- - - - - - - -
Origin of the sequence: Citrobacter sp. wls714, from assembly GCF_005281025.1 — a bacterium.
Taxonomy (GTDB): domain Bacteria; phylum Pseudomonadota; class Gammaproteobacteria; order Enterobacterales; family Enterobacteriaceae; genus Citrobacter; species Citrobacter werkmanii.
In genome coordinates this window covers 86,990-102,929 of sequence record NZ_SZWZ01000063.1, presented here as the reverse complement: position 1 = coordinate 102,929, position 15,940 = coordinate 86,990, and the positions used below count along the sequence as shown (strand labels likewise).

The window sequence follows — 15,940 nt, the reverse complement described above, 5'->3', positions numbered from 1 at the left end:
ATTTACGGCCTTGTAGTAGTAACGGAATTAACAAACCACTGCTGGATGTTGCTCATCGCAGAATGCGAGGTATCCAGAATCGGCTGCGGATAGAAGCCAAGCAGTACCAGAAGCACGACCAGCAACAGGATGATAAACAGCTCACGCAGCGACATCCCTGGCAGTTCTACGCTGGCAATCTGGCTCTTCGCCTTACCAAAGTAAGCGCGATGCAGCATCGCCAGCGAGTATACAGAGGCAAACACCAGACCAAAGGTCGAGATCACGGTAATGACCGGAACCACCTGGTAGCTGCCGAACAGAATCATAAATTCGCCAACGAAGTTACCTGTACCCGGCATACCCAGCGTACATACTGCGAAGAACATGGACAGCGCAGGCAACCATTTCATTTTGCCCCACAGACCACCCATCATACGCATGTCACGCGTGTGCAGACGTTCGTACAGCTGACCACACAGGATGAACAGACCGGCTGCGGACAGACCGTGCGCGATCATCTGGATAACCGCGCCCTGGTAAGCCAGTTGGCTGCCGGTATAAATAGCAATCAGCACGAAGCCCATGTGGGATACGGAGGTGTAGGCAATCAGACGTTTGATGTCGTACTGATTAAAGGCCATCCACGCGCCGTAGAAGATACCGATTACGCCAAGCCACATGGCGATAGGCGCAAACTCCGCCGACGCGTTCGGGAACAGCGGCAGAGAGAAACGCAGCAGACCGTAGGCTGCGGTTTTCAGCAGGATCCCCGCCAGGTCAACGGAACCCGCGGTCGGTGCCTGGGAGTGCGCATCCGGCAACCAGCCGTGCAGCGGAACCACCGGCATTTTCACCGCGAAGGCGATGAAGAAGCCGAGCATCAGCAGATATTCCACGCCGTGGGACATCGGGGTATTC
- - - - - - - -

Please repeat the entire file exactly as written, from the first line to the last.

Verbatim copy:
Origin of the sequence: Citrobacter sp. wls714, from assembly GCF_005281025.1 — a bacterium.
Taxonomy (GTDB): domain Bacteria; phylum Pseudomonadota; class Gammaproteobacteria; order Enterobacterales; family Enterobacteriaceae; genus Citrobacter; species Citrobacter werkmanii.
In genome coordinates this window covers 86,990-102,929 of sequence record NZ_SZWZ01000063.1, presented here as the reverse complement: position 1 = coordinate 102,929, position 15,940 = coordinate 86,990, and the positions used below count along the sequence as shown (strand labels likewise).

The window sequence follows — 15,940 nt, the reverse complement described above, 5'->3', positions numbered from 1 at the left end:
ATTTACGGCCTTGTAGTAGTAACGGAATTAACAAACCACTGCTGGATGTTGCTCATCGCAGAATGCGAGGTATCCAGAATCGGCTGCGGATAGAAGCCAAGCAGTACCAGAAGCACGACCAGCAACAGGATGATAAACAGCTCACGCAGCGACATCCCTGGCAGTTCTACGCTGGCAATCTGGCTCTTCGCCTTACCAAAGTAAGCGCGATGCAGCATCGCCAGCGAGTATACAGAGGCAAACACCAGACCAAAGGTCGAGATCACGGTAATGACCGGAACCACCTGGTAGCTGCCGAACAGAATCATAAATTCGCCAACGAAGTTACCTGTACCCGGCATACCCAGCGTACATACTGCGAAGAACATGGACAGCGCAGGCAACCATTTCATTTTGCCCCACAGACCACCCATCATACGCATGTCACGCGTGTGCAGACGTTCGTACAGCTGACCACACAGGATGAACAGACCGGCTGCGGACAGACCGTGCGCGATCATCTGGATAACCGCGCCCTGGTAAGCCAGTTGGCTGCCGGTATAAATAGCAATCAGCACGAAGCCCATGTGGGATACGGAGGTGTAGGCAATCAGACGTTTGATGTCGTACTGATTAAAGGCCATCCACGCGCCGTAGAAGATACCGATTACGCCAAGCCACATGGCGATAGGCGCAAACTCCGCCGACGCGTTCGGGAACAGCGGCAGAGAGAAACGCAGCAGACCGTAGGCTGCGGTTTTCAGCAGGATCCCCGCCAGGTCAACGGAACCCGCGGTCGGTGCCTGGGAGTGCGCATCCGGCAACCAGCCGTGCAGCGGAACCACCGGCATTTTCACCGCGAAGGCGATGAAGAAGCCGAGCATCAGCAGATATTCCACGCCGTGGGACATCGGGGTATTC